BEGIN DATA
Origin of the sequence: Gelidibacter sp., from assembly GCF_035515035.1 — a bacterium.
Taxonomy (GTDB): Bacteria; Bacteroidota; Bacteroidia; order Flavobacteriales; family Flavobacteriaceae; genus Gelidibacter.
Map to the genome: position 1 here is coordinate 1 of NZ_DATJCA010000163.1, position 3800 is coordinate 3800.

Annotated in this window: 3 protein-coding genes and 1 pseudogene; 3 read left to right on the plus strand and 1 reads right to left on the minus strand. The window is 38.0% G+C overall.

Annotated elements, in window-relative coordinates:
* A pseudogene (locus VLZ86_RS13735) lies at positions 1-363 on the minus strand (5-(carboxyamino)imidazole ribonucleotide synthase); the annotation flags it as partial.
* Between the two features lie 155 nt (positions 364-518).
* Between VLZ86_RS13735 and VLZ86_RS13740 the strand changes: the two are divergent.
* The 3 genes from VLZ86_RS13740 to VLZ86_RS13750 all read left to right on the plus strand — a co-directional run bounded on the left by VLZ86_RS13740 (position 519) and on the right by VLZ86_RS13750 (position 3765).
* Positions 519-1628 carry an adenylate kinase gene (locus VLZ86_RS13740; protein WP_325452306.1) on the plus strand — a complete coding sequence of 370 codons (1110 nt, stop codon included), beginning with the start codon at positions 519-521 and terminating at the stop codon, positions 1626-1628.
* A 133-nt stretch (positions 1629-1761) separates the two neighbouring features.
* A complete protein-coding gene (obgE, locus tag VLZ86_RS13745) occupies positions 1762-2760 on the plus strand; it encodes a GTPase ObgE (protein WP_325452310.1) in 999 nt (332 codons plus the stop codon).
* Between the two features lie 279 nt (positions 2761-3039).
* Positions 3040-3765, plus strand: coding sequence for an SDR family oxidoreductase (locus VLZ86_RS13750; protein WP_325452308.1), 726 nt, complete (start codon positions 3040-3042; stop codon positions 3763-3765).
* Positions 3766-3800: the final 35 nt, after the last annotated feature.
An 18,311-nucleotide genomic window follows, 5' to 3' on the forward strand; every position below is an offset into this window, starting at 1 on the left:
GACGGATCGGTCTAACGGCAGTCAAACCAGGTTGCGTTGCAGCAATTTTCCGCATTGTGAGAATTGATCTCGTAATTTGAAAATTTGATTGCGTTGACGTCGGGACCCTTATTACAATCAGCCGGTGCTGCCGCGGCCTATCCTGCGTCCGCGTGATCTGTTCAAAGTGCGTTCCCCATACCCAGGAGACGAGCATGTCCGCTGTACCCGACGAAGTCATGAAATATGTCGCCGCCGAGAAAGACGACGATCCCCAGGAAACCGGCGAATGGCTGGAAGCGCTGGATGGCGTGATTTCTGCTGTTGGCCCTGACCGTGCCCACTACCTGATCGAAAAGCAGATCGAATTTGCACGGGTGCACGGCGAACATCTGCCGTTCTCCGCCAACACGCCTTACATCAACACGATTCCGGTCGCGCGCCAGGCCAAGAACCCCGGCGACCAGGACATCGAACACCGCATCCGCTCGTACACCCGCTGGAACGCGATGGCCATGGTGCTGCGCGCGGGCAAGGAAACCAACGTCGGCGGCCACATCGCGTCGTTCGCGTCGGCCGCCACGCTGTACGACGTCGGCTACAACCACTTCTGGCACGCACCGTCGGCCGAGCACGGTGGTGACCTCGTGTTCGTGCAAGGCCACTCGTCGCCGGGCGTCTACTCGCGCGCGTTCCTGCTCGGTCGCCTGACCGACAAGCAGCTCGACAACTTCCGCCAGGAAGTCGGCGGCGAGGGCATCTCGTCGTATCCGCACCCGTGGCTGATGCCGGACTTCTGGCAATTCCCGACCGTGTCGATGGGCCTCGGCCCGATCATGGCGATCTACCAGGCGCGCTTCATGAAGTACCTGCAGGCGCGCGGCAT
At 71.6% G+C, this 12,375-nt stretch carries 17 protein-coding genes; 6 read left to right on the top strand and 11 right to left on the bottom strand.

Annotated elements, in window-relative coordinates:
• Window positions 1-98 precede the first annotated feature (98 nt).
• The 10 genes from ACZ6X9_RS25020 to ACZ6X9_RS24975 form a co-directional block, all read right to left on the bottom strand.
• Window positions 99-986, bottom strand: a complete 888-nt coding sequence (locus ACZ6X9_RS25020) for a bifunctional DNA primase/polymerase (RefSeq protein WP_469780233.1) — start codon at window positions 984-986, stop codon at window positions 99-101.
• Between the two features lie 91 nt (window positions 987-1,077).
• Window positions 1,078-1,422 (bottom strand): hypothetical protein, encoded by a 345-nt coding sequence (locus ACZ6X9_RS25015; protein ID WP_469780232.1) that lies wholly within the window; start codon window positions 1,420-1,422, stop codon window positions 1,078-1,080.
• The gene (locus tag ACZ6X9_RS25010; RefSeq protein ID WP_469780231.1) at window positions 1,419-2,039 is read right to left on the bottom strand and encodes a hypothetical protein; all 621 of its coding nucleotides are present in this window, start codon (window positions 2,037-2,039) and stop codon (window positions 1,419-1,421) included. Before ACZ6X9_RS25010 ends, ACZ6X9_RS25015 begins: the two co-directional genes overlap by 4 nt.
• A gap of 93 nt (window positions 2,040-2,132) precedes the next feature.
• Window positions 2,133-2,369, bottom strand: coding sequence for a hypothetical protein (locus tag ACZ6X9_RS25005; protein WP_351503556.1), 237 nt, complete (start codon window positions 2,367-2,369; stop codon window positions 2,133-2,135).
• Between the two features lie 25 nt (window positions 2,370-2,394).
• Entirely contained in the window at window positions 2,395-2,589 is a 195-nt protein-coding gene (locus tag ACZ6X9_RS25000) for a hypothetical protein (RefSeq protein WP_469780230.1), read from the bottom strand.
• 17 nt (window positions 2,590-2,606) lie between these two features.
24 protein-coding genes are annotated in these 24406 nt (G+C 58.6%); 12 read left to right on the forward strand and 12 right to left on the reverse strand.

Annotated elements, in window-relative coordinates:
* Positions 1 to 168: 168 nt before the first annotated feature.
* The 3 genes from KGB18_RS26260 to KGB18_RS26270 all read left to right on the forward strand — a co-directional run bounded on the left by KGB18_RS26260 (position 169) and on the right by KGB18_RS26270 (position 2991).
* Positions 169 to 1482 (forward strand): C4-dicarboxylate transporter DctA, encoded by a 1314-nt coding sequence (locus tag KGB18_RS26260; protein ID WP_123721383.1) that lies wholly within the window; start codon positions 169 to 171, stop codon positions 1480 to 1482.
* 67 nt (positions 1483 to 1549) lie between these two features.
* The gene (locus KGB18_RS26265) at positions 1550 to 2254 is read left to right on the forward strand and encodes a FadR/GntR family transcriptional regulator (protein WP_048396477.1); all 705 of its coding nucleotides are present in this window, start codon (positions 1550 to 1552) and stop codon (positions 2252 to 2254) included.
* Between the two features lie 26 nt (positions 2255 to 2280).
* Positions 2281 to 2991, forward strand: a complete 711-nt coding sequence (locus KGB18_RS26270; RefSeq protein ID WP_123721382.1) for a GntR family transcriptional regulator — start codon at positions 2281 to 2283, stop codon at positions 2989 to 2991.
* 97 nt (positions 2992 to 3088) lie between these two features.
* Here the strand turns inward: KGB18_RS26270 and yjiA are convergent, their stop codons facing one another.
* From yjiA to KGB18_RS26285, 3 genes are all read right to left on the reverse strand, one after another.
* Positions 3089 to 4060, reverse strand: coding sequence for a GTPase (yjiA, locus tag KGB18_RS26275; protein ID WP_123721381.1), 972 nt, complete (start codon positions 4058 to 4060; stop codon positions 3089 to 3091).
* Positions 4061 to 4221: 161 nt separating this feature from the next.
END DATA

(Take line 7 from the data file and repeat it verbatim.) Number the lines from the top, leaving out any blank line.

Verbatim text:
* Between the two features lie 155 nt (positions 364-518).